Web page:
The Minnesota Golden Gophers (6-3) lost, 14-6, to the Illinois Fighting Illini (4-6), so we’ll of course be bypassing “The Elite” and “The Meh” and diving right into “The Ugly”
The Gophers picked the most opportune time to embarrass themselves. This week, Minnesota stood alone atop the Big Ten West standings for the first time this season, checked in at No. 20 in the College Football Playoff committee’s first Top 25, and even signed head coach P.J. Fleck to a new seven-year contract. It all culminated in a face plant. They still control their own destiny in the Big Ten West, but good luck finding anyone who believes this team can win out. They won’t be ranked at any point the rest of the season. And we can all now look forward to seven more years of losses to teams like Bowling Green and Illinois.
Offensive coordinator Mike Sanford Jr. Twice this season the Gophers have held their opponents to 14 points and lost. That’s on the offensive coordinator, especially when you have a veteran quarterback, talent at the skill positions, and one of the most experienced offensive lines in the country. To his credit, Minnesota has run the ball well under Sanford, but when defenses have been able to put the brakes on their ground game, he has shown no ability to adjust. His route combinations are especially atrocious, frequently calling for slow-developing deep routes when his offensive line is struggling in pass protection. Fleck once made a coordinator change after an embarrassing performance against Illinois and I can only hope he is considering making another, especially when he has Matt Simon waiting in the wings.
The Minnesota offensive line. It was the Bowling Green game all over again. The Gophers came out flat up front and failed to consistently open up holes in the run game, forcing Minnesota to try to move the ball through the air. The offensive line was not up to the task of protecting Tanner Morgan for 30+ pass plays, surrendering six sacks and allowing the Illinois defensive front to frequently force Morgan out of the pocket. Even when the Gophers would only split out two wide receivers and go to max protection, the Illini were still getting pressure. It’s an open question for offensive line coach Brian Callahan as to why this unit is so poor in pass protection. They were also undisciplined, drawing one false start and three holding penalties.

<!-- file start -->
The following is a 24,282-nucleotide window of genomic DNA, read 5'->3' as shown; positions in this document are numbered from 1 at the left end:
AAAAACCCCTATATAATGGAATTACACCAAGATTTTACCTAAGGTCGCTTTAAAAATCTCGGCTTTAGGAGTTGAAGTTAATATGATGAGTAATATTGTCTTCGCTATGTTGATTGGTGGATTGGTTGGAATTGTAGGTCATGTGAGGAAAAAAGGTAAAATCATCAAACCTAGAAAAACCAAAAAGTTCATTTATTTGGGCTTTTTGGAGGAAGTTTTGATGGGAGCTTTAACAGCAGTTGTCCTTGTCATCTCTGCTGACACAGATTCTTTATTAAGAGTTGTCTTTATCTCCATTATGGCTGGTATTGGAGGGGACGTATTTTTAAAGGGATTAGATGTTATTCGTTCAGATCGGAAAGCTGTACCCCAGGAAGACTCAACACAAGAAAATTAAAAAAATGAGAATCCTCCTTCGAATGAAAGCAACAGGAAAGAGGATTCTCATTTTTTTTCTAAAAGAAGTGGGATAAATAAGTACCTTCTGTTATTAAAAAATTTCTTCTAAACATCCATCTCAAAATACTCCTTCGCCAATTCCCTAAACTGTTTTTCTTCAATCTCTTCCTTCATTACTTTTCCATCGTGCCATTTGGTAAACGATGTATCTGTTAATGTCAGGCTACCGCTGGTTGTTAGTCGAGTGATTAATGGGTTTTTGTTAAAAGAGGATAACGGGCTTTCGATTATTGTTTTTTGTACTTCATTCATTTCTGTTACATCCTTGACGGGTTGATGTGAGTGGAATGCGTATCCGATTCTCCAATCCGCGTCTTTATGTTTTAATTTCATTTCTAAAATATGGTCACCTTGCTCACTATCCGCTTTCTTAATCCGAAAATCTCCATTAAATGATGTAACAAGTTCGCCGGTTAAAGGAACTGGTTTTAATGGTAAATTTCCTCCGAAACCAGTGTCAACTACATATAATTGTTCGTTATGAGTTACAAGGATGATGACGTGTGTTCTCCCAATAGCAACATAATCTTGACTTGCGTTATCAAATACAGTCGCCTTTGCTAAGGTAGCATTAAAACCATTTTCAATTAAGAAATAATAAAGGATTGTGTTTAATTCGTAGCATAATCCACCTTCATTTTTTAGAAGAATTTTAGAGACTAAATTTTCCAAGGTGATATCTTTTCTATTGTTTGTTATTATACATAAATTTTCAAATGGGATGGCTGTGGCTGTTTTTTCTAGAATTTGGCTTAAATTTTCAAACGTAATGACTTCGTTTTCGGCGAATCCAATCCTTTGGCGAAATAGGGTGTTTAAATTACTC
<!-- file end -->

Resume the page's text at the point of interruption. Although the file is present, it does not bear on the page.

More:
The Gophers’ wide receivers. Chris Autman-Bell was removed from the game by the medical staff after getting banged up on an incompletion in the third quarter, but he’d only recorded one reception prior to his exit. He’s had a total of two receptions in his last two games. Dylan Wright hasn’t caught more than two passes in a game since hauling in a combined eight receptions over the first two games of the season. Daniel Jackson has looked lost since returning from injury. What has happened to this once promising receiving corps? I’ve touched on the puzzling route combinations they are being asked to run, but they’ve also struggled to create separation.
Tanner Morgan. It’s truly unfortunate what has become of Tanner Morgan since his record-breaking 2019 season. Obviously, there are issues at the offensive coordinator position, at wide receiver, and on the offensive line, but Morgan’s done himself no favors, either. His accuracy and decision-making have been maddening at times, and he never looks comfortable outside the pocket. Morgan finished this game 15-of-27 for 180 passing yards and two interceptions. I wouldn’t mind seeing what Zack Annexstad or Cole Kramer could do with meaningful snaps, but I fear the Gophers’ issues on offense run a lot deeper than the quarterback position.
Third downs. Minnesota was 3-for-13 on third down, but the game was lost on first and second down. The Gophers’ average distance on second down was 8.2 yards, and 10.4 yards on third down. This is an offense that needs to have success on first and second down to sustain drives. Converting multiple third and longs just isn’t something they are equipped to do.
The kicking game. Matthew Trickett missed a 45-yard field goal attempt and a PAT.
The Minnesota defense to start the game. On the Illini’s first two possessions of the game, they racked up 135 total yards of offense and 14 points. On their next seven possessions, the Gophers held them scoreless and limited Illinois to 102 yards of offense. I’m not going to fault the defense too much because holding an opposing offense to 237 yards of offense and 14 points is more than enough to win. But the defensive line got bullied by the Illini’s veteran offensive line on those two first drives, allowing 93 rushing yards in the first quarter alone.
Bret Bielema improves to 8-0 against Minnesota. Enough said.